College of Law

Tamera N. (Thomas) Rocha '10

participating in progress

May 2, 2022

Tamera Rocha

Tamera N. (Thomas) Rocha '10 is the director of Rhode Island Supreme Court's Access to Justice Office. She joined the Rhode Island Supreme Court in 2016 as a staff attorney in the Supreme Court's Office of General Counsel. In 2021, Rhode Island Supreme Court Chief Justice Paul A. Suttell announced the creation of a new department within the Rhode Island Supreme Court – the Access to Justice Office – with Tamera overseeing the office and its three vital court services: ensuring language access for court users and litigants with limited English proficiency, ensuring compliance with the Americans with Disabilities Act, and expanding services and resources for self-represented litigants.

Tamera grew up in Lansing, Michigan and from time to time, her father (a police officer at the time) would take her to court when he was called to testify. As a child, Tamera was intrigued with the judicial system and loved to read. When the time came to select a law school, Tamera chose Toledo Law because of its proximity to Michigan, its public interest program and the bar passage rate. She also received a scholarship to attend Toledo Law, which helped make her dream of attending law school a reality. While in law school she gained practical experience working as a summer associate at the Toledo law firm of Cooper & Walinski. She also participated in the domestic violence clinic. Tamera had not planned on moving to Rhode Island, but the Great Recession eventually trickled down to her job offer at a mid-sized law firm, and that offer was rescinded. Tamera visited her now-husband, Ernesto, and decided to relocate taking a position working in legal compliance at Textron Financial in the company's in-house counsel division.

In her current capacity as director of the Access to Justice Office of the Rhode Island Supreme Court, Tamera is working to ensure that citizens have access to the services, programs, and proceedings of the court regardless of English proficiency, disability status and/or access to counsel. She works to identify and eliminate barriers that individuals may encounter when trying to achieve justice. Through working with the Chief Justice, State Court Administrator, court administrators and community partners, she is part of the movement toward identifying current initiatives and implementing new policies and programs to achieve this goal.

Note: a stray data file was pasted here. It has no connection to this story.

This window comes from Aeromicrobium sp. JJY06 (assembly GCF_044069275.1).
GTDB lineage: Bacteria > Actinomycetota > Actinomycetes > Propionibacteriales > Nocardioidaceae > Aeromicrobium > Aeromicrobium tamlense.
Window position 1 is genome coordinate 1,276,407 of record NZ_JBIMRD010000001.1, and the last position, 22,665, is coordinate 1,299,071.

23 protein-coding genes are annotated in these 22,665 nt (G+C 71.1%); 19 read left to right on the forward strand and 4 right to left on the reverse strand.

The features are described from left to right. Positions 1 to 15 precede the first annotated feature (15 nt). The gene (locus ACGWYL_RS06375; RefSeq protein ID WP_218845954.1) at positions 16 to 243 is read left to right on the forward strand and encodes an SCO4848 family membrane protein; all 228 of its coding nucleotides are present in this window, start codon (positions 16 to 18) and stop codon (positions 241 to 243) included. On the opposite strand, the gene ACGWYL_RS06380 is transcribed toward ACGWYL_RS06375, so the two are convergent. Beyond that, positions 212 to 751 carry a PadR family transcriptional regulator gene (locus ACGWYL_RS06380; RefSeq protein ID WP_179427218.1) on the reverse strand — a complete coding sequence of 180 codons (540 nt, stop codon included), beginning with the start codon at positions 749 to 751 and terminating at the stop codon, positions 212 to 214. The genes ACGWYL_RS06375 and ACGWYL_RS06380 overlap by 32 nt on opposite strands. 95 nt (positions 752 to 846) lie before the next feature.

Tamera earned a B.S. in Business Administration from Central Michigan University and a J.D. degree from the University of Toledo College of Law.

Q&A with Tamera N. Rocha

Do you have a favorite memory from attending Toledo Law?
Many of my favorite memories from Toledo Law involve the lifelong friendships that I made with fellow students while serving as President of the Black Law Students Association and the Family Law Society. My favorite memory, however, was representing Toledo Law in New Orleans, Louisiana for the Mardi Gras National Moot Court Competition and placing third for best brief.

What has been a career highlight?
Witnessing the season of "firsts" in Rhode Island has been a highlight of my career so far. In 2021, the Rhode Island Supreme Court saw the first African American sworn in as a Rhode Island Supreme Court Justice. That same year, the Supreme Court announced the appointment of the first woman to hold the Judiciary's top administrative position. Finally, also in 2021, the Supreme Court announced the creation of the Access to Justice Office with an emphasis on eliminating barriers to access to justice for all.

What have you found most satisfying about your career?
There are days when I walk the hallways of our courthouse and realize that I am making a difference by ensuring that people have the ability to have their stories heard, including language access services to ensure that interpreters are available (prior to the pandemic the Judiciary provided over 10,000 language service events to court users and litigants).

Do you have any suggestions for law students/new lawyers interested in a similar path?
Really utilize your summer for career development and growth through internships, summer associate positions, and clinics. Do not be afraid to seek out a mentor.

What should new attorneys keep in mind and be thinking about?
Keep in mind how technology will impact your clients, your case, and your representation. In response to the pandemic, we saw a shift occur throughout the nation pertaining to how courts continued operations during the pandemic, which resulted in a massive influx in matters being heard remotely. As we now, hopefully, exit the pandemic, new attorneys (as well as seasoned attorneys) must consider how holding remote matters may impact clients, your case, and your representation – this includes understanding the digital divide.

What problem would you like to solve?
World conflict.

What was the best advice you ever received?
Never stop learning! The law is forever changing, and it is our responsibility to make sure that we are always learning and looking for ways to improve our judicial system.

What do you enjoy doing outside of work?
Yoga, biking, and spending time with my husband, Ernesto, and our two children Ernesto Jr. and Audrianna enjoying New England's coastal communities.

Last Updated: 6/27/22